for President and Vice-President.
On seeiog • hougc being whitewashed,
• small boy aaked, 'Mao, if yon please,
•re you shaving tbat house V
Longfellow calls Sunday the golden
olasp, that binds together the volume of
Nobody ever counted the toes on the
feet of poetry, ur the nails on the fingers
Nathaniel Holt's Idol.
"I am so tired !"
The flute like voice that uttered this
p -ttish exclamation broke through the
fragrant stillness of the autumnal even
ing like a jarring ohord iu gooie exquis
ite melody, and Nathaniel Holt looked
up from his paper with a slight frown
on his bronzed, handsome face.
He »a» tired, very tired, after a day
of hard labor on bis mountain lands
and had thrown himself into a great
easy chair uf his mother's, on the south
porch, for a moment's rest ; and he could
not understand how the speaker, & tall,
supple girl, with hands as white as milk,
who passed her time in comparative
idleness, could be tired.
For Elsie Marian was not one given
to unusual exertion, and generally man"
ag.d to secure the good things of this
world with as much ease as was possible
or consistent with her position as de
pendent nieoe in the tiomo ot her
mother's sister, Nathaniel Holt's aped
mother, who simply adored the bright
young girl who had brought sunshine
into her old house, and whose helpless
orphanage oovcred many serious faults
At this moment Elsie was seated on a
garden stool, half hidden by the droop
ing boughs of a willow, laboriously at
tempting to twist tiny bunches of dog
wood berries and autumn leaves into a
wreath, bcr dead gold hail falling about
a face as fair as any lily that lifted its
spotless brow to the opal shy, and no
violet that ever blossomed in the cool
tufts of uieaduw grass beyond the wil
low copse was as blue as the modest
eyes she lifted to Nathaniel holt's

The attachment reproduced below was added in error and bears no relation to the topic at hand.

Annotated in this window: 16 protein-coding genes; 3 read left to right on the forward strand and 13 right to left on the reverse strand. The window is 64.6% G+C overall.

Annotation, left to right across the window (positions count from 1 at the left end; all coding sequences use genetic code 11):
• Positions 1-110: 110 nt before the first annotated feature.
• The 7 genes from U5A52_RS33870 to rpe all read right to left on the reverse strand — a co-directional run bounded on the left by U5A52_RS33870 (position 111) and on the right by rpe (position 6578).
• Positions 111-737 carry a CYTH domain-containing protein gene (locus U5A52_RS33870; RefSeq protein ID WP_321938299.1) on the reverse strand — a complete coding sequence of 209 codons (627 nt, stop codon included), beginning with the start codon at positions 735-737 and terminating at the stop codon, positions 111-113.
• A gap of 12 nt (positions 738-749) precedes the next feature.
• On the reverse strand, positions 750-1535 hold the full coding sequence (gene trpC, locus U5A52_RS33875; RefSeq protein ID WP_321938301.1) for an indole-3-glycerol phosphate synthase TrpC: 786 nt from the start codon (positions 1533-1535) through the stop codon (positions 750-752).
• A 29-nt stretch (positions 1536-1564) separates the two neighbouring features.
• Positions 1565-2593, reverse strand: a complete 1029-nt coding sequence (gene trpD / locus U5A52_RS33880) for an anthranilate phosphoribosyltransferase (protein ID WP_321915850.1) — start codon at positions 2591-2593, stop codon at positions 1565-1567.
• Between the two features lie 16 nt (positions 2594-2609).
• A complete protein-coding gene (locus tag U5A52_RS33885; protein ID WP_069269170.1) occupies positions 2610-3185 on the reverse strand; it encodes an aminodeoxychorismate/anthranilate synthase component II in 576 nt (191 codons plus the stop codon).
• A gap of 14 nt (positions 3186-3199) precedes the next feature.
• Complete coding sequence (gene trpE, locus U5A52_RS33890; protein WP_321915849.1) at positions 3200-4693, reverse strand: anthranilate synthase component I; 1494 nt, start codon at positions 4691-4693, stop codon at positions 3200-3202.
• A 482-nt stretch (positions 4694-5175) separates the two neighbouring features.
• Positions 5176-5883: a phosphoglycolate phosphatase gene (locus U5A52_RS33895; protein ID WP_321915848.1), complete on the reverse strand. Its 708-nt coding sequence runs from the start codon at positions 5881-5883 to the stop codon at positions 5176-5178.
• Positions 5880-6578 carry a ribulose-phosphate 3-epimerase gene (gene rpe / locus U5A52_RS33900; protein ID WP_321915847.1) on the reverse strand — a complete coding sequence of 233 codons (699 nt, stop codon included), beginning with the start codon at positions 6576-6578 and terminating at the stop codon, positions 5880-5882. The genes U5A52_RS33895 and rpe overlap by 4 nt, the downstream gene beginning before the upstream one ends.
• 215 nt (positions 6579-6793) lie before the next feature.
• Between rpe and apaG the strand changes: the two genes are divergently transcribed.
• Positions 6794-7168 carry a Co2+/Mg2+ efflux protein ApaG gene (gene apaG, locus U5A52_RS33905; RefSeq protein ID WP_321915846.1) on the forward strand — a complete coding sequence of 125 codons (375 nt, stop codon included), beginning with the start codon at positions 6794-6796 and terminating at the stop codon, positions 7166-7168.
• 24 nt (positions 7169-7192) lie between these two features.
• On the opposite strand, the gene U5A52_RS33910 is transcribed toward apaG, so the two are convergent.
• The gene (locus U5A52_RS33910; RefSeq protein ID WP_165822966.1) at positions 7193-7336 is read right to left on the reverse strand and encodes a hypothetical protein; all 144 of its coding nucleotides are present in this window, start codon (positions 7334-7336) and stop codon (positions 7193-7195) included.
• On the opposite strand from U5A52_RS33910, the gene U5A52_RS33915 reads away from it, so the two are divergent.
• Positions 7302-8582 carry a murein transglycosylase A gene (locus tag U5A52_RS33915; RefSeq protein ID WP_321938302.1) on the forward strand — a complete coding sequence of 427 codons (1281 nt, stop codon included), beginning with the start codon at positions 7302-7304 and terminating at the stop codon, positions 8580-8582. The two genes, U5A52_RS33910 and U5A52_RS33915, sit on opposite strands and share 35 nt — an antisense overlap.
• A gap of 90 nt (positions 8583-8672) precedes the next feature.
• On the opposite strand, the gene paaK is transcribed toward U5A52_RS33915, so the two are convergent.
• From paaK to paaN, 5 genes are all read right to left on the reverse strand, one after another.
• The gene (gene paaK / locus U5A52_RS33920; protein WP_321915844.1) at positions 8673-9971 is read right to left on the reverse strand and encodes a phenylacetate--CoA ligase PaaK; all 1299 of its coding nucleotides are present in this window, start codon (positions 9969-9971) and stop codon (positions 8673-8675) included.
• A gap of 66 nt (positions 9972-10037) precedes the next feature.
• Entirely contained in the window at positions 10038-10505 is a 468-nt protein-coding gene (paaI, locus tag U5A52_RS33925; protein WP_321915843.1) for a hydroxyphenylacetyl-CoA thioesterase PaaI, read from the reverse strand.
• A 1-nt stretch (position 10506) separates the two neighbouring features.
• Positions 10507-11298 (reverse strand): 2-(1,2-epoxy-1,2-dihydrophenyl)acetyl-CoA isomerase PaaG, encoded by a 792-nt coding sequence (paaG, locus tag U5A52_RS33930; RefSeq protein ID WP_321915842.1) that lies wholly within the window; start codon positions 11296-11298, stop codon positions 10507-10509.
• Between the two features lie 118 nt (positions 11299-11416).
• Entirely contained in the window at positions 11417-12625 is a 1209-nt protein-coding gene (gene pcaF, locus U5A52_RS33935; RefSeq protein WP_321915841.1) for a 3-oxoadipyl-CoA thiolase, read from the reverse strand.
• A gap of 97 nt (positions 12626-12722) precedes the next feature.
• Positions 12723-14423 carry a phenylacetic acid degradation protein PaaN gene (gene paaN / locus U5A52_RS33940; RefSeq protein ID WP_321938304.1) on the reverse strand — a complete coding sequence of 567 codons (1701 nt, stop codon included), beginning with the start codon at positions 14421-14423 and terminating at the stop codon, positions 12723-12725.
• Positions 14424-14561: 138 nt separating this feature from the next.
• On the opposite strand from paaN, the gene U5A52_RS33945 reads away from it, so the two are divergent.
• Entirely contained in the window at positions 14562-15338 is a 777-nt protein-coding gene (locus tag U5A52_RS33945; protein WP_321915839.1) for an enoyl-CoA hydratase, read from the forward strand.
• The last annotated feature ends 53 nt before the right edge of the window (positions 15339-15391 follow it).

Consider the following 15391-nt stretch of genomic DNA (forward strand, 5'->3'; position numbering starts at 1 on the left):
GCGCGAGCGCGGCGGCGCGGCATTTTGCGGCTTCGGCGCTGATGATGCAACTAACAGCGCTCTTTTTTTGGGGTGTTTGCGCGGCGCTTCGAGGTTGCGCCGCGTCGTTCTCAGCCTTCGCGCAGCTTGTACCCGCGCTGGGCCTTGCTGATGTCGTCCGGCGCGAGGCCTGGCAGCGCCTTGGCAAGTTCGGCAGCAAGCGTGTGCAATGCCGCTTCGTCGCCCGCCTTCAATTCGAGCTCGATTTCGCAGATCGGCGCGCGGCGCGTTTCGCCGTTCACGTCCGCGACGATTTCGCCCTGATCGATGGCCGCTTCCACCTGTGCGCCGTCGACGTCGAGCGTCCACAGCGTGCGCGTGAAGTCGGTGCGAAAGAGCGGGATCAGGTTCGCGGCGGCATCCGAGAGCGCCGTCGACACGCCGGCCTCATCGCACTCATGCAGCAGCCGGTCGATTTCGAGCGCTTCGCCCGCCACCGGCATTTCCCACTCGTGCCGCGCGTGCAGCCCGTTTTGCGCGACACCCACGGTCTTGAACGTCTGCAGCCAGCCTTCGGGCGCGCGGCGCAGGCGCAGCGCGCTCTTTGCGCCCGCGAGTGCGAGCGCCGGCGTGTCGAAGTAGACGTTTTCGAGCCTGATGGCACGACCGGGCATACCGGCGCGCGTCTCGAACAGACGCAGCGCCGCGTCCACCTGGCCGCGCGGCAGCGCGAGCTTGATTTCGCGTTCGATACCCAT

He ctood over her, his hands folded
on bis back, and his broad, bronzed
brow Gushed a little with some suddeu
"Elsie," be began, the brows eyes
that she dared not meet searching thd
face that drooped beneath his gaze,
'•what has tired you ?"
"You were once a contented, happy
girl, Elsie ; what has changed you 1"
"Nothing." She spike listlessly, yet
a faint, sea-shell pink crept into (he
round, 6oft cheeks and up to tbe roots of
"Yes, Elsie, something has changed
you ; you are the same, and yet not the
same You have lost your blitheneos ;
you do not come to me vith kiud words,
as you once did, Elsie, and charm all my
cares away. Tell me why."
Nathaniel Holt sat down on the grass
at his cousin's feet, and watched the
oolor c ime and go in the face above
bim He was terribly in earnest, this
sober, self-contained man of 30, for
this young girl had been bis idol for
"I am not ohaoged." Elsie tried-to
steady her voioe. "I am the same to-day
that I have boen every day for years.
You know I am 20, and I must try and
"Has Lewis Walton anythiog to do
with the change, Elsie 1"
Elsie's face blushed crimsoo, yet she
"No. You sorely are not jealous,
It was Nathaniel's turn to blush oow,
which he did to perfeetion For answer
he drew the dogwood berries out of the
little hands, tod held the slender fingers
in his own
"1 am not jealous, Eleie. You do not
seem contented of late ; you are always
tired ; you never run up the mountain
path to meet me, or take long rambles
in the woodland, so ag to be near me,
as you ooee did. You see, I have growo
so used to your tender, watohful love,
Elsie, it would be hard to give it up.
And I have thought that you had grown
tired of me, and had given yuur love
to Lewis Walton, who seems a more
"A divorced man, Nathaniel !" E'sie
cried, lifting her eyebrows slightly,
although her cheeks were dy>d with
burning blushes and her lips trembled
"A divorced man," repeated Nathaniel,
looking her full in the faoe. "Yes,
Elsie, there is danger of you forgetting
me through him. for he is a more pol
ished, more fascinating man ; yet, Elsie,
dear, he is ag unstable ag the wind,
| and not calculated tu uiake any woman